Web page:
While conceptually simple, step tests can be a challenge to automate. The results will be skewed if a disturbance happens to intrude on the process variable while the test is in progress. An experienced operator performing a manual step test can generally recognize a disturbance in progress and either wait to start the test or restart it as necessary. Endowing an autotuner with similar observational skills is much trickier. That problem is particularly acute when the process variable is subject to measurement noise.
An autotuner can’t always distinguish between phantom noise and real disturbances. And even when it can, the measurement noise might still corrupt the calculation of the process model by obscuring the exact shape of the reaction curve.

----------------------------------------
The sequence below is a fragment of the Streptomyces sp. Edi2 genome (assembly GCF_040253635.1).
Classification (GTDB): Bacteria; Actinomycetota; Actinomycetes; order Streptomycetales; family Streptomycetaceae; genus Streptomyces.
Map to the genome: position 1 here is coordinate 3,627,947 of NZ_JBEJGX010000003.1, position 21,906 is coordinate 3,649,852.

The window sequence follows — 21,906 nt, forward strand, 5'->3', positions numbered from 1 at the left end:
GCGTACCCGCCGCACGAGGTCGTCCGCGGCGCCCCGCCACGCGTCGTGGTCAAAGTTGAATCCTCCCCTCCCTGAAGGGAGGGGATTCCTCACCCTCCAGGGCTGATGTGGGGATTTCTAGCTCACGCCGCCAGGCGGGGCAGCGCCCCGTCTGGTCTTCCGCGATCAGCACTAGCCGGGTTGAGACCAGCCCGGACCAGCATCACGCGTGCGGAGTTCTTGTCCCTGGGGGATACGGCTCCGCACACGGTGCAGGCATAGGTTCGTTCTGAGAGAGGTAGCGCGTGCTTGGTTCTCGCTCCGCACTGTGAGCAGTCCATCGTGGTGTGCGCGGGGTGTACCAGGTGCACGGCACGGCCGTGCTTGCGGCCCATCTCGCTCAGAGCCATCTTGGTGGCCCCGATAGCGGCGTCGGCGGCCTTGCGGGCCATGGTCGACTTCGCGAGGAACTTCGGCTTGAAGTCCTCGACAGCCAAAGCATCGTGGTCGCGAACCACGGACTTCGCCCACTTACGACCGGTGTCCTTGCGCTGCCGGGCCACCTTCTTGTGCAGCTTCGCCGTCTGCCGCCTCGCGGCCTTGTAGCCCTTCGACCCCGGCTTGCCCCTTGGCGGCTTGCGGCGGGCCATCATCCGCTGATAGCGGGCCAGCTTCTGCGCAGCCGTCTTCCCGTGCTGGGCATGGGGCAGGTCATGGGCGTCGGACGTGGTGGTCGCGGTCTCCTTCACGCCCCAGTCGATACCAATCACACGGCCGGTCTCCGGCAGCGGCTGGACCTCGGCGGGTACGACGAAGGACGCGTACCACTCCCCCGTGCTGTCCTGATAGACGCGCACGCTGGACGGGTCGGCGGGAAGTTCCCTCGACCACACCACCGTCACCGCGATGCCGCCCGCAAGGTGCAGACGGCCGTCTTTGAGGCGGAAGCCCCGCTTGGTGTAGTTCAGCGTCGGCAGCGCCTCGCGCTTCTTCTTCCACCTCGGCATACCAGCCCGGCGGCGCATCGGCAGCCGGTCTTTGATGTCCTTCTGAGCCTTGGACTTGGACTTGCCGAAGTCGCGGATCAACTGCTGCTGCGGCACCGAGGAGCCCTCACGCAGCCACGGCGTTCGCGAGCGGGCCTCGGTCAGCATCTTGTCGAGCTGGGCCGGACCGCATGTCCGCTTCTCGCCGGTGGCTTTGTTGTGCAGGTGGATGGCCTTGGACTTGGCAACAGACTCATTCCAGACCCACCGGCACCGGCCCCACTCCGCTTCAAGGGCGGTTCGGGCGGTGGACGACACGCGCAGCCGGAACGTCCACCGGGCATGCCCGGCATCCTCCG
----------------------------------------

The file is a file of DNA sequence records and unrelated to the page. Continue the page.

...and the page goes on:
Some autotuners can deal with measurement noise by executing their automatic step tests more than once and then averaging the results or selecting the results that turn up most often. A sophisticated autotuner also can calculate how well its estimates of the process model fit the noisy data and either report how confident it is in its latest results or repeat the test until it reaches an operator-defined confidence level.